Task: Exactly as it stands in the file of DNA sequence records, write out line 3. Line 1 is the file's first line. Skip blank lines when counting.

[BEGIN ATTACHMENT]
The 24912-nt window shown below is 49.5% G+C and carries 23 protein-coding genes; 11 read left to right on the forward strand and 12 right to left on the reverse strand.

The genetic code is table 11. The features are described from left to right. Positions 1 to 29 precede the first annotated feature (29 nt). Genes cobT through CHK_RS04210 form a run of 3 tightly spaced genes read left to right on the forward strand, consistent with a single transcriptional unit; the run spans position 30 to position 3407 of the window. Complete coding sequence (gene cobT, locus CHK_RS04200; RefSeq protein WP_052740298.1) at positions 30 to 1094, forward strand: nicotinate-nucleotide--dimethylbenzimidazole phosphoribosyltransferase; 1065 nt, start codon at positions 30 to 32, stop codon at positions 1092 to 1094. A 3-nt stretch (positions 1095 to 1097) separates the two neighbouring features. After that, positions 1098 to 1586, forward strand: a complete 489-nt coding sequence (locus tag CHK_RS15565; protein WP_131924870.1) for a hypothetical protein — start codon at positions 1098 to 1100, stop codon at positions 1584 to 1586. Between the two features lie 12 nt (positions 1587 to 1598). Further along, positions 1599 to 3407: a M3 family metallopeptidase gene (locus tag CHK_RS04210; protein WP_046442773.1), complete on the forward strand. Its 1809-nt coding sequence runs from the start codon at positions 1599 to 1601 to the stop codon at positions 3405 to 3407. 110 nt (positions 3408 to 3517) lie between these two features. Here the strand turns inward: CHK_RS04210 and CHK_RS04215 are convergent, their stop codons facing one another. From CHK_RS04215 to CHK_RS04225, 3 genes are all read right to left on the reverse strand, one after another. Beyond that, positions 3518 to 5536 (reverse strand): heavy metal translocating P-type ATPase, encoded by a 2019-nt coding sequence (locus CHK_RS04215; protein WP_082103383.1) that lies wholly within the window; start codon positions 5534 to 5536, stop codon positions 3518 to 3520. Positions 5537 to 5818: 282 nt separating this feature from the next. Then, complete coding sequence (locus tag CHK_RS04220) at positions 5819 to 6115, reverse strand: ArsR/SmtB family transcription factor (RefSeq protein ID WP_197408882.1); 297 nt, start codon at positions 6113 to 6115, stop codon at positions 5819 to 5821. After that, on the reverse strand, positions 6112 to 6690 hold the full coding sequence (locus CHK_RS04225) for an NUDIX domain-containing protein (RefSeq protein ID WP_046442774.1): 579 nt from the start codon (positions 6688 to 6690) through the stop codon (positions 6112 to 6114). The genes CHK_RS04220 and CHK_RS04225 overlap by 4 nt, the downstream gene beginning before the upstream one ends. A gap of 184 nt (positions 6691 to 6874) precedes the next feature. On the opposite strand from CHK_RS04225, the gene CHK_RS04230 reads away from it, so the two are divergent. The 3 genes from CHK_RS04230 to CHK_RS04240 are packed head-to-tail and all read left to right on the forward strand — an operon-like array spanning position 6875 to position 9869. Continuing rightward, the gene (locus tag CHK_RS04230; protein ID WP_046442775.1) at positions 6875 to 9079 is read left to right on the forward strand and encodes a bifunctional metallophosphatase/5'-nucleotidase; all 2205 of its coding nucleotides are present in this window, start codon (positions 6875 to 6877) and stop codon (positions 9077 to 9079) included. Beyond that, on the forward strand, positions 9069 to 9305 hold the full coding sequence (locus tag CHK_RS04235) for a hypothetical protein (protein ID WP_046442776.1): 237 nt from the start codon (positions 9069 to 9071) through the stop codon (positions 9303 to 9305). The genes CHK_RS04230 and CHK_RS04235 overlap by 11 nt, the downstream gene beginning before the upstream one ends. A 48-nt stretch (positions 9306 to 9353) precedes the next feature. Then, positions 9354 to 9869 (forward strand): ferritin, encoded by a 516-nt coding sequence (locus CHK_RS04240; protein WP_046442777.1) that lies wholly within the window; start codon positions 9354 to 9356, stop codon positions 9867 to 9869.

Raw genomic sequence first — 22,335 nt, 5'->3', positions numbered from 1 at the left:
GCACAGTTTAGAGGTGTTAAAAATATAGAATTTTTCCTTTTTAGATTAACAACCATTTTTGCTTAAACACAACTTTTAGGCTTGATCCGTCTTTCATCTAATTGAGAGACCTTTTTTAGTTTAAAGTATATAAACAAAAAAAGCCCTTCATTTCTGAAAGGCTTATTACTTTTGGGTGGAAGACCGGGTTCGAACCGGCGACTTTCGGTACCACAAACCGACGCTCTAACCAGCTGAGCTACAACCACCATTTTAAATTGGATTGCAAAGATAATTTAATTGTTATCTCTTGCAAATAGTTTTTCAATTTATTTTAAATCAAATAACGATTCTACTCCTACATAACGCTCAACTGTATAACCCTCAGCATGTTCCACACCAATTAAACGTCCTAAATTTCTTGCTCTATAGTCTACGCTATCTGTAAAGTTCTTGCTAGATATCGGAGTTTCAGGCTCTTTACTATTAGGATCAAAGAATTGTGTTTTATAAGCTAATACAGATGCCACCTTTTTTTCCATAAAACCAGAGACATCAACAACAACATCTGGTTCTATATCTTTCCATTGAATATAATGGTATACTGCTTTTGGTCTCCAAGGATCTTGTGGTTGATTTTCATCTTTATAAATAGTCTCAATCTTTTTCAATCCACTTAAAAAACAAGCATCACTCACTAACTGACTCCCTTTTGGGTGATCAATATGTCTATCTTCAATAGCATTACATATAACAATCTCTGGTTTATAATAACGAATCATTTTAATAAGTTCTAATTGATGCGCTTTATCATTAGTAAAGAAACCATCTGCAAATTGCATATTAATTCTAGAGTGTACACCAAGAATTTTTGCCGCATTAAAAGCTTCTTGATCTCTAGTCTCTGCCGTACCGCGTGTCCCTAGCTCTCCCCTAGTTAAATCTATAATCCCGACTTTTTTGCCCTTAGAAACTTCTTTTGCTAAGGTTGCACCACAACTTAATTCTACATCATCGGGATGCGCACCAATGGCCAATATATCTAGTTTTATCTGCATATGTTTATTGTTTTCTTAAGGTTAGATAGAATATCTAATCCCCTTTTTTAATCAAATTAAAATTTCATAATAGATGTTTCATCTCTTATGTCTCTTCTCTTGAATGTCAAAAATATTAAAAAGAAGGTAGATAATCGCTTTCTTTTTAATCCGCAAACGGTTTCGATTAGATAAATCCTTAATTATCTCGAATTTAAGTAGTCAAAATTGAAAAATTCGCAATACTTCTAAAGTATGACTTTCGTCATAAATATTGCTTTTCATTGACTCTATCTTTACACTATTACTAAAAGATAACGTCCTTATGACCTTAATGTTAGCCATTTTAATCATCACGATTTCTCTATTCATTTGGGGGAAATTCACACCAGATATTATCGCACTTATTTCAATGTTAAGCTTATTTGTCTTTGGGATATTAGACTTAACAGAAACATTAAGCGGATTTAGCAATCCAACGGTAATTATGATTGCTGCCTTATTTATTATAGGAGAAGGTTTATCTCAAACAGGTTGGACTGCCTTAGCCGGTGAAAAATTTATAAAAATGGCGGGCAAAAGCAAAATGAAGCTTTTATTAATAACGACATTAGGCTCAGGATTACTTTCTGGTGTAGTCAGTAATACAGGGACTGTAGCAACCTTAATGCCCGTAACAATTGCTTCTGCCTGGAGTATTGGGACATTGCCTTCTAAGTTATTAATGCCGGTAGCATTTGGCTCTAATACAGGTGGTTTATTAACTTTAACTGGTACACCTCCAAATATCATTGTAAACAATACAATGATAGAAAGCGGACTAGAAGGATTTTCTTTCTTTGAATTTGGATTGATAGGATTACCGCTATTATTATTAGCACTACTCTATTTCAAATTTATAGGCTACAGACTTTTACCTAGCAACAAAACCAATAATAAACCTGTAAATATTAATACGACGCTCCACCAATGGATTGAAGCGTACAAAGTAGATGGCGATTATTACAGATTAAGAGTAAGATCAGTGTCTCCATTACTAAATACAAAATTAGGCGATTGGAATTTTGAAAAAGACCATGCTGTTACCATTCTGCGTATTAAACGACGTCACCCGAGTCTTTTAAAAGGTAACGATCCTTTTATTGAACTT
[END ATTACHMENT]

Raw genomic sequence first — 22,335 nt, 5'->3', positions numbered from 1 at the left: